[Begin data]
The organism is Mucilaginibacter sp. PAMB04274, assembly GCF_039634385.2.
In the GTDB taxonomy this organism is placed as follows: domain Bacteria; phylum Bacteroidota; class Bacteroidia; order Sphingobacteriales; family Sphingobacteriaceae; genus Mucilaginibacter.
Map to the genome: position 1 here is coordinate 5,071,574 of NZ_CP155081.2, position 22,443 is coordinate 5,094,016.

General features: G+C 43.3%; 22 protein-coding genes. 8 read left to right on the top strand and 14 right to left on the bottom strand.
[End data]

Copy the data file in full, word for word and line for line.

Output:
The organism is Mucilaginibacter sp. PAMB04274, assembly GCF_039634385.2.
In the GTDB taxonomy this organism is placed as follows: domain Bacteria; phylum Bacteroidota; class Bacteroidia; order Sphingobacteriales; family Sphingobacteriaceae; genus Mucilaginibacter.
Map to the genome: position 1 here is coordinate 5,071,574 of NZ_CP155081.2, position 22,443 is coordinate 5,094,016.

General features: G+C 43.3%; 22 protein-coding genes. 8 read left to right on the top strand and 14 right to left on the bottom strand.